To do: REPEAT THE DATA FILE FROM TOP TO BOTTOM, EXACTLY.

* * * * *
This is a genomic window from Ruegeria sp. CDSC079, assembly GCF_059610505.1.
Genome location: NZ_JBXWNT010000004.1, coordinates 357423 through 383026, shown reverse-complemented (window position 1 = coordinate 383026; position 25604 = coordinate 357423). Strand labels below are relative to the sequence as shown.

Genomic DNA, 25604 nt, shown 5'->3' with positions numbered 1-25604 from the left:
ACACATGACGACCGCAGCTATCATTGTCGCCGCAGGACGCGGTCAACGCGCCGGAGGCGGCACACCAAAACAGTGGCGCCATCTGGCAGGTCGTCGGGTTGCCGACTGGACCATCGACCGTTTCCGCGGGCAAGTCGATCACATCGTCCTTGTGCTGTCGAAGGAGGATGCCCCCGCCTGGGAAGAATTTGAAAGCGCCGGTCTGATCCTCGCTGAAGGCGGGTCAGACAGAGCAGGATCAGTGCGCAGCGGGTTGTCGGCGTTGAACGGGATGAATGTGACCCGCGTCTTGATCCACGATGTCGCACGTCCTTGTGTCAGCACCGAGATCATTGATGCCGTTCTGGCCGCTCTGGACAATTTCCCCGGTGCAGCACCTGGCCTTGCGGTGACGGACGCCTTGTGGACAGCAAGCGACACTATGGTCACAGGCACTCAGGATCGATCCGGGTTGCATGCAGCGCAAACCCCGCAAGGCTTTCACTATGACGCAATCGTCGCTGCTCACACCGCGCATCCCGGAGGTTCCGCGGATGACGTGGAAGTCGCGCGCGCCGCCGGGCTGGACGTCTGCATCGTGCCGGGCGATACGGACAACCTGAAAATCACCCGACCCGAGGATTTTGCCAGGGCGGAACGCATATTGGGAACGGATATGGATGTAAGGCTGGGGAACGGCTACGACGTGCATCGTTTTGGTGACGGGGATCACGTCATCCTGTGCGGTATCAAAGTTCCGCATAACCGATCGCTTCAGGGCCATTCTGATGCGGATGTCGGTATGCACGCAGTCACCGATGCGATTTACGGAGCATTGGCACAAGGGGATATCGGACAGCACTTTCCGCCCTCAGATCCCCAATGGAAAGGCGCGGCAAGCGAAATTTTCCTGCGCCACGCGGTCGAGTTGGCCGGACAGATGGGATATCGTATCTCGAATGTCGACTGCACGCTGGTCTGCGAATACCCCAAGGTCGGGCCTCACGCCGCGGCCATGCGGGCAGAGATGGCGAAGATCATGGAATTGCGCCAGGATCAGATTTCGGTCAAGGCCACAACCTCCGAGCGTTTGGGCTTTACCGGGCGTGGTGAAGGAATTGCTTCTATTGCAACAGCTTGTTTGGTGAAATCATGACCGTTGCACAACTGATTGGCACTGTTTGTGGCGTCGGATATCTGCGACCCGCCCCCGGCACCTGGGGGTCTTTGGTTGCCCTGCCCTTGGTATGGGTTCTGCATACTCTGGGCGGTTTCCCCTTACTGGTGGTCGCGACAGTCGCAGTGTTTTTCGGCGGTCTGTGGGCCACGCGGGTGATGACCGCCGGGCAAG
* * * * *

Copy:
This is a genomic window from Ruegeria sp. CDSC079, assembly GCF_059610505.1.
Genome location: NZ_JBXWNT010000004.1, coordinates 357423 through 383026, shown reverse-complemented (window position 1 = coordinate 383026; position 25604 = coordinate 357423). Strand labels below are relative to the sequence as shown.

Genomic DNA, 25604 nt, shown 5'->3' with positions numbered 1-25604 from the left:
ACACATGACGACCGCAGCTATCATTGTCGCCGCAGGACGCGGTCAACGCGCCGGAGGCGGCACACCAAAACAGTGGCGCCATCTGGCAGGTCGTCGGGTTGCCGACTGGACCATCGACCGTTTCCGCGGGCAAGTCGATCACATCGTCCTTGTGCTGTCGAAGGAGGATGCCCCCGCCTGGGAAGAATTTGAAAGCGCCGGTCTGATCCTCGCTGAAGGCGGGTCAGACAGAGCAGGATCAGTGCGCAGCGGGTTGTCGGCGTTGAACGGGATGAATGTGACCCGCGTCTTGATCCACGATGTCGCACGTCCTTGTGTCAGCACCGAGATCATTGATGCCGTTCTGGCCGCTCTGGACAATTTCCCCGGTGCAGCACCTGGCCTTGCGGTGACGGACGCCTTGTGGACAGCAAGCGACACTATGGTCACAGGCACTCAGGATCGATCCGGGTTGCATGCAGCGCAAACCCCGCAAGGCTTTCACTATGACGCAATCGTCGCTGCTCACACCGCGCATCCCGGAGGTTCCGCGGATGACGTGGAAGTCGCGCGCGCCGCCGGGCTGGACGTCTGCATCGTGCCGGGCGATACGGACAACCTGAAAATCACCCGACCCGAGGATTTTGCCAGGGCGGAACGCATATTGGGAACGGATATGGATGTAAGGCTGGGGAACGGCTACGACGTGCATCGTTTTGGTGACGGGGATCACGTCATCCTGTGCGGTATCAAAGTTCCGCATAACCGATCGCTTCAGGGCCATTCTGATGCGGATGTCGGTATGCACGCAGTCACCGATGCGATTTACGGAGCATTGGCACAAGGGGATATCGGACAGCACTTTCCGCCCTCAGATCCCCAATGGAAAGGCGCGGCAAGCGAAATTTTCCTGCGCCACGCGGTCGAGTTGGCCGGACAGATGGGATATCGTATCTCGAATGTCGACTGCACGCTGGTCTGCGAATACCCCAAGGTCGGGCCTCACGCCGCGGCCATGCGGGCAGAGATGGCGAAGATCATGGAATTGCGCCAGGATCAGATTTCGGTCAAGGCCACAACCTCCGAGCGTTTGGGCTTTACCGGGCGTGGTGAAGGAATTGCTTCTATTGCAACAGCTTGTTTGGTGAAATCATGACCGTTGCACAACTGATTGGCACTGTTTGTGGCGTCGGATATCTGCGACCCGCCCCCGGCACCTGGGGGTCTTTGGTTGCCCTGCCCTTGGTATGGGTTCTGCATACTCTGGGCGGTTTCCCCTTACTGGTGGTCGCGACAGTCGCAGTGTTTTTCGGCGGTCTGTGGGCCACGCGGGTGATGACCGCCGGGCAAG